April 07, 2021
The dawn broke cloudy and cold in the Alberta pea field. The usual nonsense banter stopped abruptly as a screaming mob of snows and blues, looking like a disturbed nest of hornets, lifted from a distant slough. As they came in, they became a mass of screaming, chattering, cackling white geese that blotted out everything up and down and to both sides. A wall of geese. When Sean Mann shouted, “Now!” we blazed away and so thick were the geese we had time to stuff another shell or two into our three-shot guns for a second volley.
That was then, and this is now. Snow geese are prolific little guys who have literally hatched themselves out of house and home, and so they have their own time at the end of the regular waterfowl season that’s called the “Conservation Season,” which means the gloves are off. Electronic callers and extended magazines are not only okay, they’re encouraged.
Magazine Extension Tubes
Extended magazines are nothing new. The Browning Auto 5 propped suggestively against the sack of corn is from the early 1900s! It was used on Maryland’s Eastern Shore by a market gunner who, in the dead of night, would silently slip up on a raft of ducks mesmerized by his “night light” propped on the bow of his low-rise skiff. At 20 yards he would rise and kill as many as he could until his A-5 ran dry. It’s about as close to a belt-fed machine shotgun as you can get.
Magazine extension tubes (some call ‘em a Pinocchio after Geppetto’s puppet whose nose grew longer with every lie) screw onto the existing magazine of most semi-auto and pump guns. Winchester, Fabarm, Browning, Mossberg, Franchi, Tristar, Benelli and Remington guns have open-ended magazines. Some, such as Retay, use a closed-end magazine tube that cannot accept an extension. Many, including Carlson’s, Briley, Nordic Components, Choate, Lanser Systems, GG&G, TacStar, NAK, Scattergun Technologies and probably a couple more are among those making extensions, followers, springs and barrel-to-magazine clamps.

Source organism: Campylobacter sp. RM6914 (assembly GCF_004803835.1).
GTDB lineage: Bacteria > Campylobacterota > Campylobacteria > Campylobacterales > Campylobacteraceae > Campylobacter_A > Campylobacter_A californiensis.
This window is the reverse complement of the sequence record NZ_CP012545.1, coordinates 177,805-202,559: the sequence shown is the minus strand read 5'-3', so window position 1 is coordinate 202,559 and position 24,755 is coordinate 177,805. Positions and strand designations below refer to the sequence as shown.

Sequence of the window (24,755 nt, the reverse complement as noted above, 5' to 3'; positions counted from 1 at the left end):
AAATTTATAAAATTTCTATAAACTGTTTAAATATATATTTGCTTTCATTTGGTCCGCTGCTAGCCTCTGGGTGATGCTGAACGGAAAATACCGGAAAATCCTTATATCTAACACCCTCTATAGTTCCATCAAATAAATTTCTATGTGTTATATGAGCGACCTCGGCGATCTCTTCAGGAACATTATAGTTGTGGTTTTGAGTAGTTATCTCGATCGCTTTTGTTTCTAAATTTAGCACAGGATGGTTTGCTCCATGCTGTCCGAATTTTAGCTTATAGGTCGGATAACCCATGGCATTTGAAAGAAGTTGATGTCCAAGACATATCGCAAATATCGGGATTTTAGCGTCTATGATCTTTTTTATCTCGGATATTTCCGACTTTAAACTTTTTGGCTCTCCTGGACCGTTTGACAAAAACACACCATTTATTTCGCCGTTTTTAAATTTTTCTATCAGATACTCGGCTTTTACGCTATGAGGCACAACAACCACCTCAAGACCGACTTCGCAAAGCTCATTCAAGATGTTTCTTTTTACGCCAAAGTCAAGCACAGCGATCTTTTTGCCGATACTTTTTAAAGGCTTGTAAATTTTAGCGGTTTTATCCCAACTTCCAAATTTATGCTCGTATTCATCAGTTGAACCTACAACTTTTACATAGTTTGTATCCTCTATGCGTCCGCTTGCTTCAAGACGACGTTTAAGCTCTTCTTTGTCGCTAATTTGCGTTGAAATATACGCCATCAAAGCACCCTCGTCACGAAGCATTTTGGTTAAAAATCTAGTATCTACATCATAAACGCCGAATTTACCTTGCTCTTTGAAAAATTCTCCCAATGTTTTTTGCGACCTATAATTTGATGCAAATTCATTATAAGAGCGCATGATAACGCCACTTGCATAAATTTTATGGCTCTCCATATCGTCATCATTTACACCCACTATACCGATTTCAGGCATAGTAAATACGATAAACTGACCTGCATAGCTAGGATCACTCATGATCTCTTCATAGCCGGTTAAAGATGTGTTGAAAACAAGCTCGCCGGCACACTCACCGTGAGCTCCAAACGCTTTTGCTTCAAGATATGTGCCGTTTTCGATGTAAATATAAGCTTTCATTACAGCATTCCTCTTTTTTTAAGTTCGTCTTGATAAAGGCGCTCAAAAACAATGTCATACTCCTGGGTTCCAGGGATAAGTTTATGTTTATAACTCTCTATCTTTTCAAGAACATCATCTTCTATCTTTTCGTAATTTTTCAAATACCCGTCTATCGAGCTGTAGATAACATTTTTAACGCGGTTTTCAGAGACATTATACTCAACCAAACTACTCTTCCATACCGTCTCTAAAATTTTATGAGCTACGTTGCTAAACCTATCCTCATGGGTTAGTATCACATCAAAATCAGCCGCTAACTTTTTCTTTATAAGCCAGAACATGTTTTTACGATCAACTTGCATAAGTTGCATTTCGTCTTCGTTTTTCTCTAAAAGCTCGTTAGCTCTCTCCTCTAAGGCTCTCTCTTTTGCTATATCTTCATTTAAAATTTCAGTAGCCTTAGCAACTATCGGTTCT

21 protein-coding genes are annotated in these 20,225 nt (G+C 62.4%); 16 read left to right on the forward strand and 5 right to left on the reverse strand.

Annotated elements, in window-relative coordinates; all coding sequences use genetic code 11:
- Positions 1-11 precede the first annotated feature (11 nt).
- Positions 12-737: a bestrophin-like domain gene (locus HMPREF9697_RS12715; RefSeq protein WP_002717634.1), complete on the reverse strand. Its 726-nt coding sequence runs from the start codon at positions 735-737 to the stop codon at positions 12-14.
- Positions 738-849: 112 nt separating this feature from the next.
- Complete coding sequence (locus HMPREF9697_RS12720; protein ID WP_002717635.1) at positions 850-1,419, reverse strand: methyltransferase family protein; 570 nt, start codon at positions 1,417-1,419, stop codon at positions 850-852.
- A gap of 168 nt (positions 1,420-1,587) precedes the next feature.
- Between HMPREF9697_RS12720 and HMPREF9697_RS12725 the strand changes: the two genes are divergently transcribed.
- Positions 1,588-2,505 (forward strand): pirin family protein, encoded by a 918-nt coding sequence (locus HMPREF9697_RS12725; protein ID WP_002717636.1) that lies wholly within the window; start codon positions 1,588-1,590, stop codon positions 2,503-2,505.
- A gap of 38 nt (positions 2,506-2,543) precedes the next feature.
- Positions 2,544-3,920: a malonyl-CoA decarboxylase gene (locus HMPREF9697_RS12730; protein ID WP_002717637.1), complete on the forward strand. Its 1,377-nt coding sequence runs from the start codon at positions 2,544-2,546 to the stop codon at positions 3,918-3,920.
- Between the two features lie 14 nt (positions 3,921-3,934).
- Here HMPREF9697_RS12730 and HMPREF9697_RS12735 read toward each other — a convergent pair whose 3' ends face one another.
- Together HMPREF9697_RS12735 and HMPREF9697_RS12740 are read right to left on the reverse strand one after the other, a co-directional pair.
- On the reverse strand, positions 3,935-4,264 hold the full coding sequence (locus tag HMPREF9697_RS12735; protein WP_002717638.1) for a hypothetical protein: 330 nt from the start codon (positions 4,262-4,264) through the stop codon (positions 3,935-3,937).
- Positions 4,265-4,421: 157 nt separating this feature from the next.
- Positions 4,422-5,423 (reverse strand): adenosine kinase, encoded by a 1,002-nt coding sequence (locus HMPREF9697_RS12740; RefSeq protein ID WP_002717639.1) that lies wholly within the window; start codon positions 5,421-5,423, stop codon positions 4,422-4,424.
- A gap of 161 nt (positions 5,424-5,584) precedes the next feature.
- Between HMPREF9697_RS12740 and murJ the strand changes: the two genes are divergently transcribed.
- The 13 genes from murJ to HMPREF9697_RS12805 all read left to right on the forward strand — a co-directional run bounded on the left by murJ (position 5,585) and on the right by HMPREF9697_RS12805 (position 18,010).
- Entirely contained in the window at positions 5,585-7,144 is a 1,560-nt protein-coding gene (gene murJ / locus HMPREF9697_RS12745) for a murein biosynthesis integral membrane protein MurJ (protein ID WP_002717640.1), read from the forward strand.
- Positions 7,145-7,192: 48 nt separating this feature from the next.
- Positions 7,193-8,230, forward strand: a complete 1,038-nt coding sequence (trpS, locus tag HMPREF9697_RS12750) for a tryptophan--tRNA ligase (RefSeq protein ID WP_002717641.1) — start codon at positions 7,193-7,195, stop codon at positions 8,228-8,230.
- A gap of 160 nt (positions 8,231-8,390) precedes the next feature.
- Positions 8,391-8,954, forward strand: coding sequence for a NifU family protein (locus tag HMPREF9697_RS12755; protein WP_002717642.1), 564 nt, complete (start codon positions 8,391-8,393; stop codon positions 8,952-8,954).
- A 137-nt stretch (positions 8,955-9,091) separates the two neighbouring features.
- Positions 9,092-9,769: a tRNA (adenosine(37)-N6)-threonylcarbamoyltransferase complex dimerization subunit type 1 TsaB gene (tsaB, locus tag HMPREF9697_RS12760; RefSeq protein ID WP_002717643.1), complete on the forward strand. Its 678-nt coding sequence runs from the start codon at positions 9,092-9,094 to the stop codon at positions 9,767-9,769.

It is not quite as simple as just getting a tube and screwing it on. Remington and others use a pair of dimples at the end of their magazines that accept a plastic spring retainer. However, when an extension is used, these dimples have to be ironed out in order for the shells to load and slide down the extra-long tube. Some require an adapter nut, and all must have an extra-long and stronger magazine spring to ensure positive feeding. It might be a good idea to get an aftermarket follower—the part that you push forward when you load a shell—to smoothly shove the shells back down the extra-long extension. The Midway USA online catalog has several pages of extension-tubes and their accessories.
One thing that I would strongly advise is getting an extension-tube-to-barrel clamp that holds the whole shebang together, as one kink in the tube can turn your many shots into a couple in one bounce.
Snow Goose Ammo & Loads
Now that we’ve got the gun ready to go, how about some ammo? If you really get into them, you’re gonna pour lots of shot down the tube, and if you’re in the sweet spot, they’ll be close. Strokin’ down a high-flier ain’t what this is about; its close-quarter combat, so leave your brain-rattling 3 ½ and the $5-a-shot shells at home. Steel shot is plenty and take your 3-inch gun; it’s a lot easier on your shoulder and ammo bill.
Most ammo manufacturers make low-cost shells, and those are what you want. Kent has Fasteel, Remington Sportsman Hi-Speed (while inventory remains), Federal Speed Shok Snow Goose, Winchester Xpert, Remington Peters Premier Blue, Rio Blue Steel and Environ-metal Hevi-Steel all fill this bill for excellent ammo at a good price. The adjacent table shows the loads and velocities as well as shot sizes available.
One thing often forgotten is that the addition of a loaded extension drastically changes the swing dynamics of your shotgun. It's gonna feel like there’s a boat anchor hangin’ from the front bead, so shoot a round or two of skeet if the club will allow you to fully load up.
Last but most important is safety! We are creatures of habit and all of us are used to our smokepole going bang three times. When we cram seven or more shells up the magazine tube it’s easy to lose track and forget there’s still one in the chamber ready to go. Gunshot wounds are not pretty, especially from a 12 gauge. Just sayin’.